Consumers Skimping on Health Care Due to Economic Woes
Pamela D. Wilson, CSA, MS, BS/BA, CG
Recent economic woes have found many Americans postponing health care. For those laid off or unemployed the situation is even more serious because they lack health care insurance for even basic needs. Many small companies have never been able to afford the participation requirements in order to offer insurance to their employees or are facing the decision to remain in business or cease offering health care benefits. Over half of U.S. personal bankruptcies result from out of pocket medical expenses. Fortunately most retirees over age 65 have health insurance coverage through the government sponsored plan, Medicare.
However, in this category fall many older adults who have difficulty paying for prescription drugs. For those with chronic illness, fall is the time of year when many find themselves in the “doughnut hole” between the annual lower limit in 2013 of $2,970 and the catastrophic amount of $4,750 where they must pay all prescription drug costs. Other adults are spreading prescription drug usage over longer periods of time by taking medications every other day versus daily as recommended by their physician. Some have stopped taking prescriptions.
Younger adults are postponing routine procedures and preventative treatments that have co-pays. Many self employed individuals have annual deductible plans of $5,000 or more in order to have an affordable monthly premium. Local general dental offices are seeing declines in routine cleanings and non-emergency care. Many question the long term ramifications of delaying regular health care.
If we think the current financial situation has wreaked havoc on consumers, the worsening health care situation is the next crises. We live in a country where the public demands services that are funded by taxes, yet recommendations to spur the economy include tax breaks to sway votes. Where is the long term solution?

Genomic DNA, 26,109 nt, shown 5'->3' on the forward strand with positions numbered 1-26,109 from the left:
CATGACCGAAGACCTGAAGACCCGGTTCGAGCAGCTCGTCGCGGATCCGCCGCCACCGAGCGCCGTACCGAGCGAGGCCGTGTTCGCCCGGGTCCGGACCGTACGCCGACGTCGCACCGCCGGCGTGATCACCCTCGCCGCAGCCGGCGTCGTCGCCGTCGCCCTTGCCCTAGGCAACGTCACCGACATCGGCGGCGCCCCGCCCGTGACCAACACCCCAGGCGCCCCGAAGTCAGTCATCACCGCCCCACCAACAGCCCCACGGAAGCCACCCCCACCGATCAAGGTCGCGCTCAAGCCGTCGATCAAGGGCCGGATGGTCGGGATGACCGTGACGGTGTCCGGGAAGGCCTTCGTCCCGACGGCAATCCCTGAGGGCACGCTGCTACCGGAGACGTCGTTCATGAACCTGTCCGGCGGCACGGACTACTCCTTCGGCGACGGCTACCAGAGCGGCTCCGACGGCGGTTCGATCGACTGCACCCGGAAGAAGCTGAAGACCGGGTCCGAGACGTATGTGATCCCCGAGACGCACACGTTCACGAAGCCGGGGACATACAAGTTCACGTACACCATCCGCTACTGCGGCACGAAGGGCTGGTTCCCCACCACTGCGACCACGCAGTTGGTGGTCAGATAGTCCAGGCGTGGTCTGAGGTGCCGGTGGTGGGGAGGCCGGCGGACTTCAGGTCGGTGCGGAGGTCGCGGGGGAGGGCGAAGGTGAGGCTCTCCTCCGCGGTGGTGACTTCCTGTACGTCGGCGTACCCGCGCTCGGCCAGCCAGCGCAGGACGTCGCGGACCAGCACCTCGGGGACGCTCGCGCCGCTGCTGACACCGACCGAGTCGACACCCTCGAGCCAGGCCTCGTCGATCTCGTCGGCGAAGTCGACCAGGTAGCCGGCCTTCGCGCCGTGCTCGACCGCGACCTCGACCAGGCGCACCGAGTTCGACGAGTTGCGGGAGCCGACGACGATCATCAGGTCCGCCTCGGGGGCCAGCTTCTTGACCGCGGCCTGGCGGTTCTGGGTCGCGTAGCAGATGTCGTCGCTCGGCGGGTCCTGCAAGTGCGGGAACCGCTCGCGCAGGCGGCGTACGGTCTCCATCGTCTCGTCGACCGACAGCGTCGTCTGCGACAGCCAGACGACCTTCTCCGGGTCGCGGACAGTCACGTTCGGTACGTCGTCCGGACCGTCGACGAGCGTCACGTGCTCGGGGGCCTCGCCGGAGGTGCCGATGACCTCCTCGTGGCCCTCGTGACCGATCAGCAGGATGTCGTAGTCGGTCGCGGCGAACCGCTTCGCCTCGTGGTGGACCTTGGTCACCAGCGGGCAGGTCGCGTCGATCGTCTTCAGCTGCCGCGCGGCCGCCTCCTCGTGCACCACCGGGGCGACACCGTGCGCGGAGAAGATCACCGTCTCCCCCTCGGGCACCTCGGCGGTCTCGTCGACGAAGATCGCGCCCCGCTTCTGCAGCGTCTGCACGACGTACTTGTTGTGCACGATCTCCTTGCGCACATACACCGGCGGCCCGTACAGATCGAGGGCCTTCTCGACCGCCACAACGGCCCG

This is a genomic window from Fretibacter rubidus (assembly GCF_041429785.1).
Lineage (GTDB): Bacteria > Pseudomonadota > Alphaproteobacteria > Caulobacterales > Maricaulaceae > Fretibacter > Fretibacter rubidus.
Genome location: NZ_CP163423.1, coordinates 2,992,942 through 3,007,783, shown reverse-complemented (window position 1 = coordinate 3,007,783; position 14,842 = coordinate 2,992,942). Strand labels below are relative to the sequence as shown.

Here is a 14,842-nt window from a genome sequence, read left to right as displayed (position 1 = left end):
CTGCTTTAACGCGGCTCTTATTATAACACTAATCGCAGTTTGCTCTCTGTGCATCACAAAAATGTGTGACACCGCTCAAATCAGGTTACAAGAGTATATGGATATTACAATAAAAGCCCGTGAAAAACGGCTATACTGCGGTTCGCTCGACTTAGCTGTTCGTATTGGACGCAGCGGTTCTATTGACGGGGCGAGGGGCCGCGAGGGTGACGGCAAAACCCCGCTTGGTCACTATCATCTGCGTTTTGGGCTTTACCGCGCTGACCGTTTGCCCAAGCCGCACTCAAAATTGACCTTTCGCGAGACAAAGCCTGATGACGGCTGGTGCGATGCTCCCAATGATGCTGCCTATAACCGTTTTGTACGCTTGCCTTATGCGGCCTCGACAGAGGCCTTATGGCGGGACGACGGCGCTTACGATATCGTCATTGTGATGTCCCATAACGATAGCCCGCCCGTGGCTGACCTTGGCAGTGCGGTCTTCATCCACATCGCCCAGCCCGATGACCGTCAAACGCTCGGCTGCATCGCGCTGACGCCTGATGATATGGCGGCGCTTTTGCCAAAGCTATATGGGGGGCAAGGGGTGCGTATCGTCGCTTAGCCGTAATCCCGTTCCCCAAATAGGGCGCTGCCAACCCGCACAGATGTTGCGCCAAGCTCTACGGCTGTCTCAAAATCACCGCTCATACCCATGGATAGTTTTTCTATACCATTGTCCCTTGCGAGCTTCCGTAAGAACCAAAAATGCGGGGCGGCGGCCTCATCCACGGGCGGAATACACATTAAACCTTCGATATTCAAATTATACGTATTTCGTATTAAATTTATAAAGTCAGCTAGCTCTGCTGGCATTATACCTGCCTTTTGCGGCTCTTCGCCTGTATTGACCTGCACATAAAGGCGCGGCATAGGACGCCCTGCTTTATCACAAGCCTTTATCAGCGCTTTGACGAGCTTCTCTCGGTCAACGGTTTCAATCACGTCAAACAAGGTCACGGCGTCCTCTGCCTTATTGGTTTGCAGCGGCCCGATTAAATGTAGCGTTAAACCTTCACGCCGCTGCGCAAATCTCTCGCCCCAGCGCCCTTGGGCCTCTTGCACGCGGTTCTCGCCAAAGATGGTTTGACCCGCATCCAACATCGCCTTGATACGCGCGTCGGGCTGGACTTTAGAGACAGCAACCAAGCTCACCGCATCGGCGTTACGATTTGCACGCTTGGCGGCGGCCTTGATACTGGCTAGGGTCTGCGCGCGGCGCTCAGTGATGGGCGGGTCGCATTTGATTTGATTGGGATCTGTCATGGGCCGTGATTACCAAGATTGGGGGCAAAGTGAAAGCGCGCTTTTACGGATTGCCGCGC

Just as with acceptance that social security will not fund our retirement and we must save and invest if we hope to have a life after retirement, we must realize that we must take responsibility for purchasing our own health care services and insurance. Many are fortunate to have health insurance through an employer. Those not so fortunate can investigate the many individual insurance plans available for general health care and catastrophic events becoming available through the health care exchanges on October 1, 2013. In lieu of a total lack of traditional health insurance, catastrophic plans provide a stop gap for many families at a reasonable monthly rate averaging $50.
Plans such as these are available through long standing companies such as the American Family Life Insurance Company or AFLAC founded in 1955. You’ve probably seen the “duck” commercials. These plans are voluntary, have no cost to employers and can significantly benefit employees. Even for individuals with traditional health insurance voluntary plans offer valuable benefits to help individuals and families pay for daily living expenses.
How many individuals with the need to access health care due to an accident miss work for days or weeks? How many live paycheck to paycheck and are unable to pay rent or purchase groceries? It is these individuals who benefit from accident or hospitalization plans that pay living expenses for themselves and their family members. It is these individuals without health care or catastrophic insurance coverage who find themselves at risk of losing their homes or filing for bankruptcy. Americans need education about their options for health care. Americans need solutions to help themselves because government managed or provided healthcare is not a long term solution for economic stability.
© 2012, 2013 Pamela D. Wilson, All Rights Reserved
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